When Should You Use Excel?
Aaahhhh, spreadsheets. In some individuals, the word alone is enough to inspire feelings of dread, loathing, and reluctant resignation. For others, spreadsheets instill a sense of organization, productivity, and satisfaction.
Okay, yes, I admit; I’m a sucker for spreadsheets. Sure, they can be a bit monotonous, but once you have every row and column appropriately filled and all the functions are in place, a well-crafted spreadsheet is a thing of beauty. But Microsoft Excel (or the free Google equivalent, Sheets), isn’t always the best option for your data management needs.
So when should you use Excel? When it was first designed, Excel’s spreadsheets were based on the paper spreadsheets used by accountants to keep track of finances. So you would think that using it for bookkeeping and accounting purposes seems reasonable, right?
If you’re a small business, sure. But for all of Excel’s boasting that it can support approximate 65,000 rows of data, it doesn’t truly scale all that well as businesses grow. 65,000 rows is a lot of data, after all, and sifting through it all is not only monotonous, but at that large of a scale, the likelihood of human errors is pretty high. Using accounting software can reduce the frequency of human error, and many automatically track who is making changes, so that if someone does make a mistake, you can pinpoint exactly who made the mistake, when they made the mistake, and where.
I never really understood Dilbert until I started working in an office job….
(Disclaimer: My boss is way smarter than Dilbert’s boss, and that’s why he’s in charge.)
Okay, maybe even small businesses shouldn’t be using Excel for accounting, especially when they don’t have someone on staff who is experienced with handling finances. Excel is relatively cheap to obtain, as is Google Sheets. If you can’t afford to spring for fancy software, what alternatives are there?
There are a variety of free accounting options available for the discerning small business user, but GnuCash is the one that I’m the most familiar with. It’s a great open source alternative to accounting software like Quickbooks that’s available across all platforms. It can feel a little fiddly at times, especially if you’ve never used accounting software before, but once you get used to it, it can be used to handle everything from employee expenses to client invoicing.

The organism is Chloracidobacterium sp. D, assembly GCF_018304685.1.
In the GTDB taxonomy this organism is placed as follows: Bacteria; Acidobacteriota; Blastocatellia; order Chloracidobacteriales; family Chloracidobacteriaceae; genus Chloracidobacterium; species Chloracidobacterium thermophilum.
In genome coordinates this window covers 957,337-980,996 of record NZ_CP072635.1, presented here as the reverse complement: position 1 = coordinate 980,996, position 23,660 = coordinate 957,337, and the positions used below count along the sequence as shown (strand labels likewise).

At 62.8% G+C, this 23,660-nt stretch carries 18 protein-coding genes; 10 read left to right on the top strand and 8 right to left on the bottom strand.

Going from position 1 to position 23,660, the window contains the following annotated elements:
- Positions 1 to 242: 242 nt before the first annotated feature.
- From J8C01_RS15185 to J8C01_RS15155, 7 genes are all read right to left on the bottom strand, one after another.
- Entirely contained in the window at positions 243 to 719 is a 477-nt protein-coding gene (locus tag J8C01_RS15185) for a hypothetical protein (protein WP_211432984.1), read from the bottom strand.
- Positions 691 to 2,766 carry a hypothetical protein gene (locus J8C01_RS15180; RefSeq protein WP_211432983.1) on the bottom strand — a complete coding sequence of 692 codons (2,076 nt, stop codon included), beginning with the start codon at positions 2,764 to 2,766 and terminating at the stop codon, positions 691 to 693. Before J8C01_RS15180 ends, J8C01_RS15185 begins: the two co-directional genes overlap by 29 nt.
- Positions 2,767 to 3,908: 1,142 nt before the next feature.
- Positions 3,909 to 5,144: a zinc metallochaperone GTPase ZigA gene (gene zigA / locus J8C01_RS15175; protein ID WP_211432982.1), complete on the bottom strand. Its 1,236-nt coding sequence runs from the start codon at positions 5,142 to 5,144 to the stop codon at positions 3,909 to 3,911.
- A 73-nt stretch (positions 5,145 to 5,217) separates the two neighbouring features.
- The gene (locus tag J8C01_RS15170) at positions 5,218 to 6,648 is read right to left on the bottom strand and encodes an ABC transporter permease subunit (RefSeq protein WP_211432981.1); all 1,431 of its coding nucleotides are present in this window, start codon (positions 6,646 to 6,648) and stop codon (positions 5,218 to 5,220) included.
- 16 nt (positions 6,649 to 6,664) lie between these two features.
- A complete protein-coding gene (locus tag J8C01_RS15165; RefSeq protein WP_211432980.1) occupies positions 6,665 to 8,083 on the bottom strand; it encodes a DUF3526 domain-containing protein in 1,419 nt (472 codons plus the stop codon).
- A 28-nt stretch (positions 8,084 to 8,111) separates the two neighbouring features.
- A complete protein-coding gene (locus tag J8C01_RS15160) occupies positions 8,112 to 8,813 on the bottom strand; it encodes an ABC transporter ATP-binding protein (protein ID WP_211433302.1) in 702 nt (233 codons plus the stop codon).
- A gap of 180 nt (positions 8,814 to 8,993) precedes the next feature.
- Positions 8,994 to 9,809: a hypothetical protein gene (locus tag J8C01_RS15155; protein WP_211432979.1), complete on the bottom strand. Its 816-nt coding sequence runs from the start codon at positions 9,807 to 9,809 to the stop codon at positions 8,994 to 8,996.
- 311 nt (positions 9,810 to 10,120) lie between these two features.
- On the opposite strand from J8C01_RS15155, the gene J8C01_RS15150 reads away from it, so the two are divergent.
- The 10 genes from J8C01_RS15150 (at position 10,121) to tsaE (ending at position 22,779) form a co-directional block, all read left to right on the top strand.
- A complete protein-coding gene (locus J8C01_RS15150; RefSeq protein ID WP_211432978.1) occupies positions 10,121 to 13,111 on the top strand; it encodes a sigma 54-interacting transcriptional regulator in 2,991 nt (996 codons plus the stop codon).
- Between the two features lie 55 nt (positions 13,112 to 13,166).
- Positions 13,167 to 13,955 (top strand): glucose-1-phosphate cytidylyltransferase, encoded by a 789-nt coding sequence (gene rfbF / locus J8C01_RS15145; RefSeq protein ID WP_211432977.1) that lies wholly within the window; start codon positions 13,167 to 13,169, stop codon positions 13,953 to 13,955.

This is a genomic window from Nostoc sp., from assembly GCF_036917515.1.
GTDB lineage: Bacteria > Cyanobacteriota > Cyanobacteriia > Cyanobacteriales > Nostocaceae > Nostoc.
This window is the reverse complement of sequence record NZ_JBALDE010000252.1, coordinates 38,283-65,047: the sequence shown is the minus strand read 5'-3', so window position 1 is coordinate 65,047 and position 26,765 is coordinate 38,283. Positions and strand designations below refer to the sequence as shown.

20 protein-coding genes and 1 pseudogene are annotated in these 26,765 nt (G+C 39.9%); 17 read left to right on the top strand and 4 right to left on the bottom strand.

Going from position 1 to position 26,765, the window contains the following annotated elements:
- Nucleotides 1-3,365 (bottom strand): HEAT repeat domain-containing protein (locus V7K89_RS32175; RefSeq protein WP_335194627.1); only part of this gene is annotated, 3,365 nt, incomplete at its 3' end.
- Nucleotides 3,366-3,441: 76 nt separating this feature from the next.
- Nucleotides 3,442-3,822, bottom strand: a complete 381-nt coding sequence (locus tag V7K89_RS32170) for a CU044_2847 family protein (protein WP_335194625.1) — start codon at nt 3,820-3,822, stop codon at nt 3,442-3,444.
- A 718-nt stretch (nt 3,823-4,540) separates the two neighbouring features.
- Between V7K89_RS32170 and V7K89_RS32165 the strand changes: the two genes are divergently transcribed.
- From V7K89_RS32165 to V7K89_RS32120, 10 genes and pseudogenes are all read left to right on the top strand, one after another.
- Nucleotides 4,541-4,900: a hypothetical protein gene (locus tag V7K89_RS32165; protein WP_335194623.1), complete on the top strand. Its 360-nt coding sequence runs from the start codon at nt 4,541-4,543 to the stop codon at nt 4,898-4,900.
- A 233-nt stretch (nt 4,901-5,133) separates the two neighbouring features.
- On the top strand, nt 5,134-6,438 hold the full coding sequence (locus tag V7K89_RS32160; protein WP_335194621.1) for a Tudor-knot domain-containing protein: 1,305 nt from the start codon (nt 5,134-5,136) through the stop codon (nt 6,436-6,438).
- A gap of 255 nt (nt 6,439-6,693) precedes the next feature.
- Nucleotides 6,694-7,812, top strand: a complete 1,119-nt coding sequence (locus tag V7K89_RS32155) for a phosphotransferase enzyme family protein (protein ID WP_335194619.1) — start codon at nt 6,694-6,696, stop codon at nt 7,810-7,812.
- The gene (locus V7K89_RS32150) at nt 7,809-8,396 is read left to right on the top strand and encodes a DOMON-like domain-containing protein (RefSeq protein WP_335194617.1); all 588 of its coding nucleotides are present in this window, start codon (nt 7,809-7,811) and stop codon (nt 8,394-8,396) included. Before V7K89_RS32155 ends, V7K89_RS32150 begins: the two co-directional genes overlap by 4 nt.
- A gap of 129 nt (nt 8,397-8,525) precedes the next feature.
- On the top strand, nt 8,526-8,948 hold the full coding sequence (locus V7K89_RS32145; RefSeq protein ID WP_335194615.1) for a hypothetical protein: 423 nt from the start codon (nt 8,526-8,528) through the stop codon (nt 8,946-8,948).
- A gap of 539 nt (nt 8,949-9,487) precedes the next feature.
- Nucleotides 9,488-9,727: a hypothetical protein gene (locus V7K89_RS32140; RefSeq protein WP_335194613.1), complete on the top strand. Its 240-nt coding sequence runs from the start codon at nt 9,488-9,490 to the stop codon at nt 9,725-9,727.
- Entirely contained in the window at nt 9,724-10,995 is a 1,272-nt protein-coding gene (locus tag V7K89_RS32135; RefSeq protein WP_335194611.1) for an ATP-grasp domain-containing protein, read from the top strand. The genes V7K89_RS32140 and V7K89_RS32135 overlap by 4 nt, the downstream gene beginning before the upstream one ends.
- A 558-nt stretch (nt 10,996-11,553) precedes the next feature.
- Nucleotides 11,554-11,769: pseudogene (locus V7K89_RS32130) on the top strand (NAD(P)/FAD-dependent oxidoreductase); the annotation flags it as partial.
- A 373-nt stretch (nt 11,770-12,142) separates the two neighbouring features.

But what about data storage? I did mention that it can hold up to 65,000 rows of data, which is a lot of data. It’s enough to significantly impact your operating speed if you tried to actually open and run the file. Maybe it could be useful as a way to archive old data?
As it turns out, Microsoft Excel is NOT a database. Yes, it stores large quantities of data and yes, many database can export their tables as .csv files, but there is still a big difference between them. For one thing, databases are far more secure. For another, databases can store a wider variety of data, and are much better at linking datatables together. So when is it time to upgrade your spreadsheets to a database?
As you can see, GnuCash doesn’t look entirely dissimilar to a spreadsheet
If your spreadsheets aren’t in active use, and are primarily used for long-term storage, you should probably move them to a database.
If multiple people need simultaneous access to the spreadsheets, then you should probably upgrade to a database. Sharing technology has improved greatly over the past few years, but databases minimize the amount of hiccups that come from simultaneous use.
Is your data sensitive? Important to your daily operations? Would your business fail if you lost the data? Better move that spreadsheet to a database.
Okay, so if it’s not good for data storage, and it’s not good for accounting, just what the heck is Microsoft good for? In my opinion, there are three things that Excel does extremely well:
It’s great for visualizing data. Between the pivot tables, charts, graphs, and clustered columns, Excel excels at taking data and turning it useful visualizations that can add emphasis to business reports and marketing material
Conditional formatting highlights important data. In a decent sized company, spreadsheets can get pretty big pretty quickly, making it easy for data to get lost. Conditional formatting enables you to highlight rule violations, create and compare lists, and find duplicates or other discrepancies.
With important data highlighted and visualized in graphs, it’s much easier to identify trends. This can be used to make predictions about future outcomes, which can be then used to set sales quotas, adjust productivity metrics, and track the progress of a project.
With all that in mind, my personal opinion as an expertly trained Excel user is that it’s best used for generating specific reports, or just as a place to work out rough drafts. It’s a good way to get your data organized so that you can turn it into something flashy for presentations, whether that’s through Excel’s excellent selection of charts and graphs, or by importing it into a program with a little more oomph.
(I’ve also heard it’s great for generating knitting patterns.)
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